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Michael v. Thompson

IN THE UNITED STATES DISTRICT COURT FOR THE SOUTHERN DISTRICT OF ILLINOIS


December 14, 2007

DALE E. MICHAEL, ET AL., PLAINTIFFS,
v.
PAUL THOMPSON, ET AL., DEFENDANTS.

The opinion of the court was delivered by: Herndon, Chief Judge

MEMORANDUM and ORDER

I. Introduction and Background

Now before the Court is Defendants' motion to dismiss for improper venue (Doc. 9). Specifically, Defendants argue that venue is improper in this district and that venue is proper in the Northern District of Ohio as Plaintiffs' claims are brought pursuant to the Labor Management Reporting and Disclosure Act, 29 U.S.C. § 401 et seq., therefore, Plaintiffs' claims are subject to the mandatory venue provision, 29 U.S.C. § 412. On December 11, 2007, the Court ordered Plaintiffs to respond to the motion to dismiss by noon on December 13, 2007 (Doc. 13). Plaintiffs have done so (Doc. 17). Based on the following, the Court DENIES the motion to dismiss for improper venue, however, accepting the statutory alternative, given the press of time and in the interest of justice, the Court TRANSFERS this case to the District Court for the Northern District of Ohio.

On December 3, 2007, Plaintiffs Dale E. Michael, John R. Hasenauer, Roy G. Arnold and Jimmy Eubanks filed a complaint for declaratory and emergency injunctive relief against Paul Thompson and the United Transportation Union for violations of the Labor Management Reporting and Disclosure Act of 1959, 29 U.S.C. § 101(a)(1) and (2) ("LMRDA")and the Labor Management Relations Act, 29 U.S.C. § 185 ("LMRA") (Doc. 3). Plaintiffs bring this suit seeking a declaration that a referendum conducted by their union to merge with another union, the Sheet Metal Workers International Association ("SMWIA")*fn1 , is unlawful and that the results are null and void, and to enjoin consummation of the merger on January 1, 2008, by virtue of the fact, inter alia, that the membership was not furnished with crucial information with which to evaluate the implications of the merger and were forced to cast their ballots in an informational vacuum. (Doc. 3.) The complaint has two counts: (1) breach of the UTU constitution and the Merger Agreement in violation of the LMRA, 29 U.S.C. § 185; and (2) a violation of equal voting rights in violation of Title I of the LMRDA, 29 U.S.C. § 101(a)(1) and (2). Plaintiffs are rank and file union members of the United Transportation Union ("UTU") (Doc. 3, ¶ ¶ 3-6).*fn2 Defendant Paul Thompson is the current president of the UTU and the UTU is a labor organization within the meaning of 29 U.S.C. § 152(5) and 402(i) and its headquaters are located in Cleveland, Ohio (Doc. 3, ¶ ¶ 7-8).

On December 7, 2007, Plaintiffs filed a motion for preliminary injunction (Docs. 5, 6 & 8).*fn3 That same day, the Court set the matter for hearing on the preliminary injunction for December 17, 2007 (Doc. 7). Thereafter on December 10, 2007, Defendants filed their motion to dismiss for improper venue based on Rule 12(b)(3) and 28 U.S.C. § 1406(a) (Doc. 9). On December 11, 2007, Plaintiffs re-filed their motion for preliminary injunction (Doc. 16). The Court turns now to address the merits of the motion to dismiss for improper venue.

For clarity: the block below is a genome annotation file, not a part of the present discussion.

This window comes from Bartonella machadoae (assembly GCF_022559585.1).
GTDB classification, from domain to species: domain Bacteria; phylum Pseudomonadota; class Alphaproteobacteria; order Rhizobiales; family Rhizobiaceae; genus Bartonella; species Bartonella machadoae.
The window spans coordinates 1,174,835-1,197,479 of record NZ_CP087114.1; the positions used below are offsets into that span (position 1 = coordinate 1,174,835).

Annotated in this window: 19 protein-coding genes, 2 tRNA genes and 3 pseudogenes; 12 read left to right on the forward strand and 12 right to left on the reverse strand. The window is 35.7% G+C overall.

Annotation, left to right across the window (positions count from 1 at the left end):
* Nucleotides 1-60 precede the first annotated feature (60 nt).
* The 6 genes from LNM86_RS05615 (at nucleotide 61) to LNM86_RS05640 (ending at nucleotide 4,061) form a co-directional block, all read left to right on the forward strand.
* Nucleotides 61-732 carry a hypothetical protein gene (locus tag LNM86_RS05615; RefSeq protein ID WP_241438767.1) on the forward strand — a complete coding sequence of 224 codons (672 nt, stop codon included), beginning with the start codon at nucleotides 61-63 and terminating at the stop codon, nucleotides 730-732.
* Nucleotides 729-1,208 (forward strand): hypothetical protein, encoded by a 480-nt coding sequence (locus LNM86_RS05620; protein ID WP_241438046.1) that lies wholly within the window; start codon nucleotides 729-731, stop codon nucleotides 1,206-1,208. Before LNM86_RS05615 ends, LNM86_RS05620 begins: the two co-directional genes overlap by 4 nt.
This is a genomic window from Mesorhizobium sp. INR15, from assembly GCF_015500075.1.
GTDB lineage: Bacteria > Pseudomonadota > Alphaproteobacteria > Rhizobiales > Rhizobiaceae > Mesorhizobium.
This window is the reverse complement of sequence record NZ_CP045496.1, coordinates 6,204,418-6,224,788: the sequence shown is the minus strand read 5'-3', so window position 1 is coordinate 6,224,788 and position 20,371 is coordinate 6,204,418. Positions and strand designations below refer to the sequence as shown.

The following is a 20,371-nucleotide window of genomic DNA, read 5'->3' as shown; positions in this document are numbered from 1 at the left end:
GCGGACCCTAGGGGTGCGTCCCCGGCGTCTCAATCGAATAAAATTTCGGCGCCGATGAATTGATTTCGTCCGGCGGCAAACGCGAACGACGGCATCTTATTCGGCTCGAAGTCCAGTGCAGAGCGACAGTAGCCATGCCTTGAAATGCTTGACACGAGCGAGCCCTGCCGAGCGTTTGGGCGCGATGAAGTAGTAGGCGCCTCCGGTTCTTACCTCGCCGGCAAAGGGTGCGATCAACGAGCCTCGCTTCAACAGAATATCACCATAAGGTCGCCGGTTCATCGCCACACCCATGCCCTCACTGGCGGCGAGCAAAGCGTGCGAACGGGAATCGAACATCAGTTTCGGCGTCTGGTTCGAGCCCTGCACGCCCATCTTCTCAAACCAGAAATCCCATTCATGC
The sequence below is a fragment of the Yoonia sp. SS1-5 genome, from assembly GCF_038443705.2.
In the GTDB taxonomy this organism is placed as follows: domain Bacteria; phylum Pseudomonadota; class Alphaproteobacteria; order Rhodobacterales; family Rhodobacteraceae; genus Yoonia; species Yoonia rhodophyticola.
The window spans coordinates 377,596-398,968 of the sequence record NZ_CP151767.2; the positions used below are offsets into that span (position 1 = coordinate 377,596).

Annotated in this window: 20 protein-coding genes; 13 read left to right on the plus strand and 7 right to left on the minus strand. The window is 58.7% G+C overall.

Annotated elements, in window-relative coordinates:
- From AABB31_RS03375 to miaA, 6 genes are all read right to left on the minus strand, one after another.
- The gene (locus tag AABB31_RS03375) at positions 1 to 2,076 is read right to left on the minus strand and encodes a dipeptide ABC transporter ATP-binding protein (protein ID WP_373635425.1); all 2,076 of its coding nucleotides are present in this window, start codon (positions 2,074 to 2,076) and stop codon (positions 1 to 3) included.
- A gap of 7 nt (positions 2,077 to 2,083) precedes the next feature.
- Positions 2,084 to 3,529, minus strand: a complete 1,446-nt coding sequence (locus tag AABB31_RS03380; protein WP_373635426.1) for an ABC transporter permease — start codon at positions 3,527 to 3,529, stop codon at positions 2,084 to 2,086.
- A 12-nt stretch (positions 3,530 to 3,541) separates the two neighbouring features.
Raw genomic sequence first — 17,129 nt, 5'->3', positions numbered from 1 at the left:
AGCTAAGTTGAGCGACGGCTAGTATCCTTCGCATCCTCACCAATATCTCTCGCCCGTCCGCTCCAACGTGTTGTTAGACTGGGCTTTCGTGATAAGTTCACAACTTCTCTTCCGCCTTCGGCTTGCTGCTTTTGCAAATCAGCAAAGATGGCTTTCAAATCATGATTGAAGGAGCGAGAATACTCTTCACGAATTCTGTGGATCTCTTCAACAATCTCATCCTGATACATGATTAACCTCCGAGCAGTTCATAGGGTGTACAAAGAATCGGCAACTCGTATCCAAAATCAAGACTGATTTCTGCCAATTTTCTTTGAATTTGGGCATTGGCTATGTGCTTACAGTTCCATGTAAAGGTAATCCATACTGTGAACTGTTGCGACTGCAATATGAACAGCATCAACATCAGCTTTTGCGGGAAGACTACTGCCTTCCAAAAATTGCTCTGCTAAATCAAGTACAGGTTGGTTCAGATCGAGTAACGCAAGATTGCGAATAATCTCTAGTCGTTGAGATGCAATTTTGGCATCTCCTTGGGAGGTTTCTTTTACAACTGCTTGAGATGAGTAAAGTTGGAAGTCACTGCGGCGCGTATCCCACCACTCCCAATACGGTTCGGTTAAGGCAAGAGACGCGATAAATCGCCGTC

II. Motion to Dismiss

Defendants move to dismiss based on the grounds that venue is improper in this district pursuant to 28 U.S.C. § 1406(a) and Federal Rule of Civi Procedure 12(b)(3). Rule 12(b)(3) provides that a party may move to dismiss an action when the action is not filed in a proper venue. Fed.R.Civ.P. 12(b)(3). If a court determines that it is not the proper venue for the action the court is required to dismiss the action or "if it be in the interests of justice, transfer such case to any district or division in which it could have been brought." 28 U.S.C. § 1406(a); see Phillips v. Seiter, 173 F.3d 609, 610 (7th Cir. 1999). 28 U.S.C. § 1406(a) provides:

"The district court of a district in which is filed a case laying venue in the wrong division or district shall dismiss, or if it be in the interest of justice, transfer such case to any district or division in which it could have been brought."

28 U.S.C. § 1406(a). The decision to transfer is left to the sound discretion of the court. Cote v. Wadel, 796 F.2d 981, 985 (7th Cir. 1986).

As to venue regarding LMRDA claims, 29 U.S.C. § 412 provides in part: Any such action against a labor organization shall be brought in the district court of the United States for the district where the alleged violation occurred, or where the principal office of the labor organization is located.

29 U.S.C. § 412.

Defendants argue that venue is proper only in the Northern District of Ohio as the UTU is headquatered in Cleveland, Ohio and that is where the challenged decisions regarding election procedure were made. Defendants state that "[t]he alleged 'violation' in this case is the timing of the merger ratification vote and the method by which the UTU decided to conduct the vote. The fact that UTU members in judicial districts all over the United States took part in that vote does not create an "alleged violation" in each such district, or indeed, anywhere outside of the Northern District of Ohio." In response, Plaintiffs argue that venue is proper in the Southern District of Illinois as the LMRDA violations occurred within the Southern District "given that the case concerns a national referendum conducted by mail and telephone among UTU members who live within this Court's jurisdiction, as well as elsewhere." (Doc. 17, p. 3.) Plaintiffs further argue: